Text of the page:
An invisible restraining order is sent out and passed down from some expatriates to fellow expatriates, who have possibly just moved to the country. Stay away from them; they don’t like to be talked to… the Emiratis. So we go on being shunned by a number of people who far exceed our number for the next dozen generations and if there comes a time when we have to communicate, an exchange of fearful, very awkward glances are in order.

Ironically, Emiratis are people known for their hospitality and praised for it throughout history, but somehow fall short of portraying that to certain groups. A series of misconceived perceptions caused an immense gap between both groups and an invisible segregating line was established and that is not a sustainable solution for social growth.

While some expatriates blend well with Emiratis, many spend years in the UAE without interacting with a single Emirati. They live within their own communities in newly developed areas of the city, attending different schools, universities, and workplaces and don’t feel the need to learn about the culture or even some of the language’s basics . Many have never even tried a single Emirati dish.

I’ve watched a YouTube video created by students in one of the private universities in Dubai in which other students are asked some basic questions about the UAE, of the capital or the colours of the flag and they did not know the answers. Ironically, on one of my recent holidays in the Seychelles, the driver there knew more about the UAE.

The UAE is a very accommodating country, one that gives its residents a lot of the freedoms that neighbouring countries don’t. However, many of these residents, due to ignorance or in some cases being over comfortable, fail to respect its culture and religion. The lack of interest in learning about a country’s people and culture encourages the behaviour of not respecting it, which emphasises the importance of communication between both groups.

While it is unrealistic to deny that many Emiratis are socially reserved, this is just a reaction. We suddenly found ourselves sharing space with more than 200 nationalities and it only pushed us away to the comfort of our familiar circles and ways.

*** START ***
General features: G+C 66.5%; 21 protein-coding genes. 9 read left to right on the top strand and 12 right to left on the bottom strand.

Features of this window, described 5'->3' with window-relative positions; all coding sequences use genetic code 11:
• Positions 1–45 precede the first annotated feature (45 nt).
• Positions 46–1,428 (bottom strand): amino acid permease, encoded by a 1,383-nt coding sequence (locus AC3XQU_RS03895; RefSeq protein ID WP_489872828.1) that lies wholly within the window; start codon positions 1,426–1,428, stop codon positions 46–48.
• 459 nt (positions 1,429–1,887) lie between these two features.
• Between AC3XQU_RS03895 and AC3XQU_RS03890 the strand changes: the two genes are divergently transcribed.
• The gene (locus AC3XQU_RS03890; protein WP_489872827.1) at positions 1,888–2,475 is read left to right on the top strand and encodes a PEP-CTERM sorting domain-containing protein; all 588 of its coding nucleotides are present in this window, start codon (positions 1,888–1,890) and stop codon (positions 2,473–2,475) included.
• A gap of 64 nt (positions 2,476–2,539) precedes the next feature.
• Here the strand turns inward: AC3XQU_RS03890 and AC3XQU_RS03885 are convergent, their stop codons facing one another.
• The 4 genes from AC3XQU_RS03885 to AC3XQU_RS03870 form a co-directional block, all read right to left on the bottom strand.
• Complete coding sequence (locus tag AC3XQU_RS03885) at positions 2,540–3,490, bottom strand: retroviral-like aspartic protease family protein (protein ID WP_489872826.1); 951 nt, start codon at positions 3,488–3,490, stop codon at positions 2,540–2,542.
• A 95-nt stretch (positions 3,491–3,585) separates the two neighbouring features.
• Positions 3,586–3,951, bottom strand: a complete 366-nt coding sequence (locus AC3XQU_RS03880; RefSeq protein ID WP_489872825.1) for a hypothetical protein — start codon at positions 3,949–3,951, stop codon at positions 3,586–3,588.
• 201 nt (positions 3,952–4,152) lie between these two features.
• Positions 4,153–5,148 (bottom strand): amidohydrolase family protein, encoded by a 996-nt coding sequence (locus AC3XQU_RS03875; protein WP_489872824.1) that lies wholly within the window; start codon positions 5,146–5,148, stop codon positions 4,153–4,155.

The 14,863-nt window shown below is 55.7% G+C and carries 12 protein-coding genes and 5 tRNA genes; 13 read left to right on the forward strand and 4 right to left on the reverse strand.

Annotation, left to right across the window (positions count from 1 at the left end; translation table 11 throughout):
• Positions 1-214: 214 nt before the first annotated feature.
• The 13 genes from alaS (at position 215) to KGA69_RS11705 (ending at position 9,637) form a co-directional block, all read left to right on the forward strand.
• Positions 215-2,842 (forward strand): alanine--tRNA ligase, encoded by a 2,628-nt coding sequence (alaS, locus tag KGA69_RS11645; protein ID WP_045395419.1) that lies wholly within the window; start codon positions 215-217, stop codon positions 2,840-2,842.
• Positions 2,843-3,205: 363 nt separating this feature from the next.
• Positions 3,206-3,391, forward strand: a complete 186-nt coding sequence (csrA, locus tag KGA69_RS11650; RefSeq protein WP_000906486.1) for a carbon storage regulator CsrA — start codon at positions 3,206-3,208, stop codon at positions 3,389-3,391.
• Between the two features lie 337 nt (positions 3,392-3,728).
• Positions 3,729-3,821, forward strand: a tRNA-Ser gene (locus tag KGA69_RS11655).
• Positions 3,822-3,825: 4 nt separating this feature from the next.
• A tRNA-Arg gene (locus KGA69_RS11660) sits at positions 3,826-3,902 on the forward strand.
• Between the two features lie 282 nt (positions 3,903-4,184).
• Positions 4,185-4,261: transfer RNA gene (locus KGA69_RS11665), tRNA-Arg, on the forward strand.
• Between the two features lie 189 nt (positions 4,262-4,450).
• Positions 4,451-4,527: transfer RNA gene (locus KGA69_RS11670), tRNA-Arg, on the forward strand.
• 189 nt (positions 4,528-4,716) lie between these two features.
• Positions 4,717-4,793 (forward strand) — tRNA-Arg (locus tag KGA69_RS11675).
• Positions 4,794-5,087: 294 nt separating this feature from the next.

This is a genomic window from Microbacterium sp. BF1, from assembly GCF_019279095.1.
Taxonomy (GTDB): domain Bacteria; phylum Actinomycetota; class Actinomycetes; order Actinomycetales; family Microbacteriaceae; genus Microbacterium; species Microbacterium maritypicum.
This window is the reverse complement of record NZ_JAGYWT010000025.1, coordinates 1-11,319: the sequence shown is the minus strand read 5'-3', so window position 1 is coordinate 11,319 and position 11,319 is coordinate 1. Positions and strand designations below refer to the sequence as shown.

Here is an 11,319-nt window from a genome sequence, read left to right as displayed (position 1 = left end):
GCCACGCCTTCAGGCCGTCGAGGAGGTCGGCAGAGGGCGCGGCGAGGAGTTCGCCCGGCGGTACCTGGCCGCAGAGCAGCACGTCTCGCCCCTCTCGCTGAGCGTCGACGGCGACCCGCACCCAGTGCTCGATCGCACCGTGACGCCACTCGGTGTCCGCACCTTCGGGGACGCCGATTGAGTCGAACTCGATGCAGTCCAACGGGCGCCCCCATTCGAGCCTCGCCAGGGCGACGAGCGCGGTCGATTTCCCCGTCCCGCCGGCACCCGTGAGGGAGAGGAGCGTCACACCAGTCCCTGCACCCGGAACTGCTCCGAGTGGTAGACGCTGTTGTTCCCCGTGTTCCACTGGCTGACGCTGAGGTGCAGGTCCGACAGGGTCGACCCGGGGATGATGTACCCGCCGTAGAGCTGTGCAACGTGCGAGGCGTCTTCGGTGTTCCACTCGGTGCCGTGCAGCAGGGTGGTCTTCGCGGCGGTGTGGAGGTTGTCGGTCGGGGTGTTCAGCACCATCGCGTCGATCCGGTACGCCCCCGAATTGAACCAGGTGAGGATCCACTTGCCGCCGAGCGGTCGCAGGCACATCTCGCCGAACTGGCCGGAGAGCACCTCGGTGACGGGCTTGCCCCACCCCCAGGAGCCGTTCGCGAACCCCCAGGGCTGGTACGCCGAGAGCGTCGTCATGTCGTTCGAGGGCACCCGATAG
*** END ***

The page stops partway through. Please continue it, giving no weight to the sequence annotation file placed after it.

Along the way when we found ourselves in situations where expatriates are treated better by cashiers or waiters and when Emiratis were not taken seriously and were merely used to fill a quota in the private sector is when the social reservation was developed into a sense of hostility due to being treated like the outsiders by the outsiders themselves.


That is when we assumed we are conspired against in every situation, be it intentional or unintentional. That is, however, a premature reaction and not an excuse, because no force will bring us forward like the force of adaptability that I believe, is achievable with time and joint effort.

The Emirati community is one that is composed of many different groups; while some are approachable others aren’t — just like any other community. If you were stranded somewhere and needed direction or were left with a flat tyre in the middle of the road, an Emirati man would be the first to offer his help. Many great initiatives have been developed to educate expatriates and tourists about Emirati culture. For instance, Ali Al Saloom from Ask Ali created different platforms to raise awareness about the UAE in all its aspects, as well as many other publications have been printed for the purpose. However, more efforts need to be made by the Emiratis themselves.

We all need to be the ‘Ask Ali’s’ and the ambassadors of what we represent. We need to be approachable and friendly, while expatriates need to make an effort to reach out and learn because there is no ignorance worse than self-chosen ignorance, especially one that is associated with making judgments based on stereotypes.

We can no longer go on separating the two groups because we are bound to face each other. So why not allow growth and make it a healthy cultural exchange?

Fatma Al Falasi is a young Emirati writer who reflects on social issues that relate to Emirati youth. You can follow her at